Tuesday, March 13, 2007

Fairfield Politicians Head to Washington

Fairfield Politicians Head to Washington
By Ben Antonius

FAIRFIELD - Law enforcement and Travis Air Force Base will be the topics of the week when city leaders visit Washington, D.C.

Mayor Harry Price, Councilman Jack Batson and City Manager Kevin O'Rourke will leave on the four-day trip on Sunday and spend the time talking to lawmakers and other government leaders.

During the series of meetings, the officials will make their case for more than $4 million, which would be put toward gang suppression, after-school programs and other projects.

The city will also meet with Department of Defense officials at the Pentagon to lobby for long-term projects at Travis Air Force Base.

"This visit represents Fairfield's continued commitment to work with Capitol hill and Pentagon officials . . . in support of programs and services that are needed locally," Price said in a press release.

The final schedule for Congressional meetings hadn't been set by Thursday afternoon, but the delegation was hoping to speak with aides for Sens. Barbara Boxer and Dianne Feinstein and Rep. Ellen Tauscher, D-Walnut Creek and Fred Kuhn, deputy assistant secretary of the Air Force.

When it meets with military leaders, the Fairfield delegation will lobby for continuing the modernization of the C-5 Galaxy transports, which are based exclusively at Travis Air Force Base on the West Coast.

They also hope to secure additional C-17 Globemaster III transports for the base. Travis is slated to receive 13 of the aircraft, the ninth of which arrived Tuesday.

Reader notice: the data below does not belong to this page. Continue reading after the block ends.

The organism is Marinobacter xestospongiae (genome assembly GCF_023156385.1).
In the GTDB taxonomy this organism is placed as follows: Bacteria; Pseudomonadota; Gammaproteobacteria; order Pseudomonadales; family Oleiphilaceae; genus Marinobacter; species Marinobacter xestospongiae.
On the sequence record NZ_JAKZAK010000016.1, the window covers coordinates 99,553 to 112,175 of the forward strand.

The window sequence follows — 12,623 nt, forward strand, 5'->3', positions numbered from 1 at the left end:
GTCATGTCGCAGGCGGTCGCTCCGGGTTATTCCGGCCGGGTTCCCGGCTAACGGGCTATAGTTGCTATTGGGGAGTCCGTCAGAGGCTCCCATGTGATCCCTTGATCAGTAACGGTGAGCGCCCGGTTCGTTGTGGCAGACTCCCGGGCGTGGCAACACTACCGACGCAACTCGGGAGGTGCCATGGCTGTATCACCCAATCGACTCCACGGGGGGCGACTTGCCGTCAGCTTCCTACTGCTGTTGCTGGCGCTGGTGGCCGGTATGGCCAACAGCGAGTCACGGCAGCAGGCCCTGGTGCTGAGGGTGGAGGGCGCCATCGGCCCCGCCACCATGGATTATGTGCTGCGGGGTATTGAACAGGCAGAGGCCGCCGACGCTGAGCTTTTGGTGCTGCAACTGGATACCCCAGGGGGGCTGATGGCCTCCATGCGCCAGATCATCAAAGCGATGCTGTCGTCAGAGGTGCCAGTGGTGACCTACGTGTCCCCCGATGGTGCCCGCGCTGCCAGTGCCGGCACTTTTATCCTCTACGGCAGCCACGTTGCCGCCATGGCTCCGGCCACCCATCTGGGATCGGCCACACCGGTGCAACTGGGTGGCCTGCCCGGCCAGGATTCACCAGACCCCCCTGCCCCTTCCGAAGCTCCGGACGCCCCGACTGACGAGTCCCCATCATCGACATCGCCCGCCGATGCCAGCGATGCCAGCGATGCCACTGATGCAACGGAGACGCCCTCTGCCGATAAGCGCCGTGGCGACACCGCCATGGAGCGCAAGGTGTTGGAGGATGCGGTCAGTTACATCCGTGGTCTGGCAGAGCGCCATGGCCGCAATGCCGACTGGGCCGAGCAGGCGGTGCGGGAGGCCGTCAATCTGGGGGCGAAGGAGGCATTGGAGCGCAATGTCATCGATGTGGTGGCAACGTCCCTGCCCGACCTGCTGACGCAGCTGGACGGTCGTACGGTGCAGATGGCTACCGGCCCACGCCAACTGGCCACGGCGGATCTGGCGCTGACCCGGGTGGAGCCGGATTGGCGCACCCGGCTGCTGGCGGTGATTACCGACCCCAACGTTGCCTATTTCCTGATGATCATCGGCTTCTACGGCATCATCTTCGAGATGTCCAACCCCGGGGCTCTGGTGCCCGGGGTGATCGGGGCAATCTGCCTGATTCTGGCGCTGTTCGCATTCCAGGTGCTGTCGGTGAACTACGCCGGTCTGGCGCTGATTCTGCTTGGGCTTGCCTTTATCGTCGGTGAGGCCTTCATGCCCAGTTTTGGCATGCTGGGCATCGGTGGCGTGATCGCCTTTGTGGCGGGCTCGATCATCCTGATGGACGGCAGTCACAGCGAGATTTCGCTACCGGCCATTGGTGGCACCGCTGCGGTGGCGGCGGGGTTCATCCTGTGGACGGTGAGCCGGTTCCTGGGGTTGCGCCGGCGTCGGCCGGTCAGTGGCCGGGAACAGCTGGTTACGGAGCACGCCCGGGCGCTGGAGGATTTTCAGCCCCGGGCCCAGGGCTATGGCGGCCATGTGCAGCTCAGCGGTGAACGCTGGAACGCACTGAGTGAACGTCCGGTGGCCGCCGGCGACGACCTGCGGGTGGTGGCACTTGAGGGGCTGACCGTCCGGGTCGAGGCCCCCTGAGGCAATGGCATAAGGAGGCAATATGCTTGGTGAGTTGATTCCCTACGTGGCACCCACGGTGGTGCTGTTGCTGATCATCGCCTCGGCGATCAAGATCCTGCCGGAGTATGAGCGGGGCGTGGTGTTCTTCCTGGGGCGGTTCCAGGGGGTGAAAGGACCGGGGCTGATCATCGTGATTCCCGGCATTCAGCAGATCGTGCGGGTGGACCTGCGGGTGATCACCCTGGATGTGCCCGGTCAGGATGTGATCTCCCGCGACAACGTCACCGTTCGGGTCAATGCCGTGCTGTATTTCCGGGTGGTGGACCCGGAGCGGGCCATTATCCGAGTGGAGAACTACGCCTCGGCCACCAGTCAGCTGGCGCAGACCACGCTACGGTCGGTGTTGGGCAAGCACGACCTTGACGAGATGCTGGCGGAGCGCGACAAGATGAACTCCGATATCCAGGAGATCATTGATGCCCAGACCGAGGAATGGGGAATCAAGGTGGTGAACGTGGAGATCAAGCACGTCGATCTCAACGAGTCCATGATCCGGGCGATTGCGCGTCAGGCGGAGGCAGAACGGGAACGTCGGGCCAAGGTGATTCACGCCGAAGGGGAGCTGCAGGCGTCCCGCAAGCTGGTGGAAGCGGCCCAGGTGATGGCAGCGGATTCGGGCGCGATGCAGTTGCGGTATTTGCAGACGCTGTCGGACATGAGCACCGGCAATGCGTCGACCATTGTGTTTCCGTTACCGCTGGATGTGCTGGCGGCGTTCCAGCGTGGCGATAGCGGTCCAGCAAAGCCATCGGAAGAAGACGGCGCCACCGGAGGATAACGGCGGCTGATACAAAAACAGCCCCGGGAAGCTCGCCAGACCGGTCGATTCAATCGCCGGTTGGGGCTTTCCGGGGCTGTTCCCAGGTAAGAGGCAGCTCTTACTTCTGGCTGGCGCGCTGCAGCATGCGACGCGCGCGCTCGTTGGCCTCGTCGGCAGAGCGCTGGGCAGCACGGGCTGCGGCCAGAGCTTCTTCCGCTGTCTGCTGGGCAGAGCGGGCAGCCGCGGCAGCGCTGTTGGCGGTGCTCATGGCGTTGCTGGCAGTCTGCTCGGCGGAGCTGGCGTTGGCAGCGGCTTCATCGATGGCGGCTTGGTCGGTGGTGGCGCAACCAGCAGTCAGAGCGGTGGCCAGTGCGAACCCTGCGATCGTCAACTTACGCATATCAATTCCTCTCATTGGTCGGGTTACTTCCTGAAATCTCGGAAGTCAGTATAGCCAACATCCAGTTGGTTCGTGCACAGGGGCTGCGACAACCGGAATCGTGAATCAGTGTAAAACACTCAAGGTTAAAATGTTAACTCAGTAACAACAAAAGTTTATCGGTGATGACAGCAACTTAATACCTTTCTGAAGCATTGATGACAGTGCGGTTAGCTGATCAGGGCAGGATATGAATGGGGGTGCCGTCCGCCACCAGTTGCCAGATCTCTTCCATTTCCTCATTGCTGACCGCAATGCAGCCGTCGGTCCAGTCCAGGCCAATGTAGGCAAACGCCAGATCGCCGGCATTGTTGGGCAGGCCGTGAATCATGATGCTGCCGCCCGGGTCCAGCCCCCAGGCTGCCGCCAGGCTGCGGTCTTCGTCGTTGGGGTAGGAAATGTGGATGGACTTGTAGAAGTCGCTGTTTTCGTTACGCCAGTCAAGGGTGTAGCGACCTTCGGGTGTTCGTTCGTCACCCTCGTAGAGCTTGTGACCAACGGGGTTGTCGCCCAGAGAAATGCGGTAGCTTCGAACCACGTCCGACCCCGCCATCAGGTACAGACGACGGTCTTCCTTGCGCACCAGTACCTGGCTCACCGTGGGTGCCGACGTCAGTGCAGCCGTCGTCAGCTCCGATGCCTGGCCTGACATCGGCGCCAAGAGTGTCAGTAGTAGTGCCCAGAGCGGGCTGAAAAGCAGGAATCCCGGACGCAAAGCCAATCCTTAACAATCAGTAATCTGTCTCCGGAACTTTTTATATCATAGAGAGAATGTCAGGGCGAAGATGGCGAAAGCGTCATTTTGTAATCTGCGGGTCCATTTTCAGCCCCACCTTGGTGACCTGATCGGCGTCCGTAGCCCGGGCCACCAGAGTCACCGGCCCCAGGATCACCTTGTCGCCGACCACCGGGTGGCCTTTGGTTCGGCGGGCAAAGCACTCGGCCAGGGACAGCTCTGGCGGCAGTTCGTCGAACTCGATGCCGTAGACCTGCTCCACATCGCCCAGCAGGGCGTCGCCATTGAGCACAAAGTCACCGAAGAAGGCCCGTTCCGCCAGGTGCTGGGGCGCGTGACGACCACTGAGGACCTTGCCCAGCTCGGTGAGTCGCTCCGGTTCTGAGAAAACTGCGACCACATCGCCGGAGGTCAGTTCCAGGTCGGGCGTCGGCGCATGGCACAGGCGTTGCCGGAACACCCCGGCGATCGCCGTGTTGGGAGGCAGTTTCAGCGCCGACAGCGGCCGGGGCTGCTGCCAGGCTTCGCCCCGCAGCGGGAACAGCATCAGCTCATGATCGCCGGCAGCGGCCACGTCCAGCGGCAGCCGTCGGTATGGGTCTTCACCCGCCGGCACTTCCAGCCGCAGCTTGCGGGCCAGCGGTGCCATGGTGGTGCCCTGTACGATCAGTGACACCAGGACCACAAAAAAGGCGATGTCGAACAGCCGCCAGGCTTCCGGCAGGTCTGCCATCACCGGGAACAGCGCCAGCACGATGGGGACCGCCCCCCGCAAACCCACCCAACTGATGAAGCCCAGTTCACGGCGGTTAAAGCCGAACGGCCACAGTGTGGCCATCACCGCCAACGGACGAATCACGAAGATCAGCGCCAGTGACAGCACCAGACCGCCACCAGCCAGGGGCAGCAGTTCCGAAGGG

A $350,000 request for the after-school program The Place To Be After Three is near the top of the priorities. The money would allow the program to expand to five days a week and be established at Mary Bird School.

They're also hoping to get a half-million dollars to finish upgrading the Fairfield Police Department's 20-year-old dispatch and record-keeping system and $305,000 for electronic surveillance equipment that would help police track gang members.

All but one of the items have been pitched by the city before. Upon seizing control of Congress, Democrats froze earmark spending through the end of the financial year.

The hope of Sunday's lobbying trip is to keep the items as high priorities if, as expected, the earmarks are restored in October, said Kathy Wilkie, an analyst in the city manager's office.

The only new item on the list is a request for $2 million to design and build a new parking garage at the Fairfield Transportation Center.

Reach Ben Antonius at 427-6977 or bantonius@dailyrepublic.net.

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